all attempted uploads for Assignment 1 at 4pm on 19th August).
 Copy out the solution to the question in this video:
https://youtu.be/FVr2N2Ms5GI
 Lecture 5, 13 August 2020: Vector spaces and bases
iPad chalkboard
Student TODO list:
 Do problem 7 on the assignment and prepare it for upload to Gradescope.
 Copy out the solution to the question in this video:
https://youtu.be/K7nbZltAoI
 Make a handwritten copy of pages 4,5 of Lecture 5, 2011
 Do as much as you can of Tutorial sheet 2 to prepare for this week's
tutorial.
 Lecture 6, 14 August 2020: Linear transformations
iPad chalkboard
 Linear transformations
(see pages 11, 12 and 13 of Linear Algebra)
 The matrix of a linear transformation with respect to bases B and C
(see page 13 of Linear Algebra)
Student TODO list:
 Do problem 2 on Assignment 1 and prepare it for upload to Gradescope.
 Do problem 3 on Assignment 1 and prepare it for upload to Gradescope.
(Unfortunately, Gradescope forces you to upload the whole assignment
at once, so you cannot upload just a single question at a time.
BE SURE TO PLAN SIGNIFICANT TIME TO FIGHT WITH GRADESCOPE before
4pm on 19th August. The Gradescope computer system will lock out
all attempted uploads for Assignment 1 at 4pm on 19th August).
Over the weekend (before lecture on Tuesday):
 Do problem 1 and problem 4 on Assignment 1 and prepare it for upload to Gradescope
(Unfortunately, Gradescope forces you to upload the whole assignment
at once, so you cannot upload just a single question at a time.
BE SURE TO PLAN SIGNIFICANT TIME TO FIGHT WITH GRADESCOPE before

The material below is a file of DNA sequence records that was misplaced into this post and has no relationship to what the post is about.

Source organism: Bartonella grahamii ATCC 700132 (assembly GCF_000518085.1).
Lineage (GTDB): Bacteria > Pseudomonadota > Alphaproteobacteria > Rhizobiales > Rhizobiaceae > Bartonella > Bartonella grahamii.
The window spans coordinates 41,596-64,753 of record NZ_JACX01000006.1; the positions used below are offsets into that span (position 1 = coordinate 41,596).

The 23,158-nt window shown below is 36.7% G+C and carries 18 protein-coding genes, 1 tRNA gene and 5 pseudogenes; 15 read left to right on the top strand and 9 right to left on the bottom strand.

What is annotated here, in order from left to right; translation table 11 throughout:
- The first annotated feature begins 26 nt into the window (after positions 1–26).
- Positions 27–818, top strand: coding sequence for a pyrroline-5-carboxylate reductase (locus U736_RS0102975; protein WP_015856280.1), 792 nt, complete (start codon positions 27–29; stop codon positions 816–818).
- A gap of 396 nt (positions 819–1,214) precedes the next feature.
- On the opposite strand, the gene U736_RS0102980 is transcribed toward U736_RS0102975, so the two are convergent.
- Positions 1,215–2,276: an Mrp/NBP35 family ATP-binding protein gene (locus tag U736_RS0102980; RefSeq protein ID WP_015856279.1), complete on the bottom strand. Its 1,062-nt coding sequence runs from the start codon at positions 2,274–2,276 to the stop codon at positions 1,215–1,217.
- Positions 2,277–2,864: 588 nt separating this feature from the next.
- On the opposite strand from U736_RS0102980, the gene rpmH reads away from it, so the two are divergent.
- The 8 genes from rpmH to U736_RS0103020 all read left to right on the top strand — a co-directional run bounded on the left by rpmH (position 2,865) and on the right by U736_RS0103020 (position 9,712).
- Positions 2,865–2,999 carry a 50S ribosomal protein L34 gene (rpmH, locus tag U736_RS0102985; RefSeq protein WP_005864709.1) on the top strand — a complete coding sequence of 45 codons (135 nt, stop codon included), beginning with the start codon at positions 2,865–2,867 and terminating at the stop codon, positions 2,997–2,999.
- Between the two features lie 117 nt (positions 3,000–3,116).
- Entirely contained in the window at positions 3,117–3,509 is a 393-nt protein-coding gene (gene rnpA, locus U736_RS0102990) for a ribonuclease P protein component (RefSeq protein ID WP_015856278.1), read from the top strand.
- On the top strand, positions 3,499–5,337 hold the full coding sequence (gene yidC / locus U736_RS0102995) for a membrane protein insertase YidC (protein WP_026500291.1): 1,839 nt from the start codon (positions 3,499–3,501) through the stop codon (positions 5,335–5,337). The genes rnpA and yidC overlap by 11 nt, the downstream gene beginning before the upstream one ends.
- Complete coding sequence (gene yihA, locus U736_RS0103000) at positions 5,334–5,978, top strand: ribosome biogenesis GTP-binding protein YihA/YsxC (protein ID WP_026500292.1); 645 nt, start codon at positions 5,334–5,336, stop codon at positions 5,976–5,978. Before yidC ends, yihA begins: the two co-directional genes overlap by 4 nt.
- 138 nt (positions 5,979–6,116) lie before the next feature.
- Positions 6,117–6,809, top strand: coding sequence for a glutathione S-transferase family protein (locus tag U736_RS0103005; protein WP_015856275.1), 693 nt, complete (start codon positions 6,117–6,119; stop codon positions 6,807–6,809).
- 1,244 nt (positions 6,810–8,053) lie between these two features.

4pm on 19th August. The Gradescope computer system will lock out
all attempted uploads for Assignment 1 at 4pm on 19th August).
 Lecture 7, 18 August 2020: Eigenvectors and diagonalisability
Handwritten lecture notes
and
ipad chalk
Student TODO list:
 Do problem 8 on Assignment 1.
That should complete Assignment 1, which must be uploaded to
Gradescope BEFORE 4pm on 19 August.
(Unfortunately, Gradescope forces you to upload the whole assignment
at once, so you cannot upload just a single question at a time.
BE SURE TO PLAN SIGNIFICANT TIME TO FIGHT WITH GRADESCOPE before
4pm on 19th August. The Gradescope computer system will lock out
all attempted uploads for Assignment 1 at 4pm on 19th August).
 Do as much as you can of Tutorial sheet 3 to prepare for this week's
tutorial.
 Lecture 8, 20 August 2020:
Handwritten lecture notes
and
ipad chalk

Eigenvectors and Ainvariant subspaces
https://youtu.be/3WE5FRFa2XQ
 Determinant and characteristic polynomial of a diagonal matrix
 Diagonalisability corresponds to a basis of eigenvectors
 Minimal polynomials and The CayleyHamilton theorem
Student TODO list:

Make a handwritten copy of the Proposition and the proof which appears on
pages 4,5 6, 7 of
pdf file)
 Copy out the solution to this question from Sample exam 1
https://youtu.be/nKaRsjDQCCg
 Calculate the determinant and the characteristic polynomial
and the minimal polynomial of a diagonal matrix.
 Lecture 9, 21 August 2020:
Handwritten lecture notes
and
ipad chalk
 Over algebraically closed fields an eigenvector exists
https://youtu.be/ikQfn2M0qCM
 Determinant, characteristic polynomial and minimal polynomial of
a Jordan block
Student TODO list
 Copy out the solution to this question from Sample exam 1
https://youtu.be/F1l4Hp7yKvU
 Make a handwritten copy of the proofs done in the YouTube videos for
topics in Lectures 7, 8 and 9 (eigenvectors).
Over the weekend (before lecture on Tuesday):
 Do problem 5 on Assignment 2 and prepare it for upload to Gradescope.
 Mark your 4 peer review assignments.
 Lecture 10, 25 August 2020:
Handwritten lecture notes
and
ipad chalk
 Jordan normal form
 Characteristic polynomial and minimal polynomial of a direct sum of Jordan
blocks
Student TODO list:
 Finish the peer review exercise for Assignment 1 and send Canvas InBox messages with marked assignments as attachments (copy to Arun Ram, your tutor,
and the student whose assignment it is).

Do Tutorial sheet 4 to prepare for this week's tutorial.
 Make a handwritten copy of the solutions to Tutorial sheet 3 (video
solutions are above).
 Lecture 11, 27 August 2020:
Handwritten lecture notes
and
ipad chalk
 Semisimple and nilpotent matrices and their Jordan normal form
 The characteristic polynomial and the minimal polynomial
are conjugacy invariants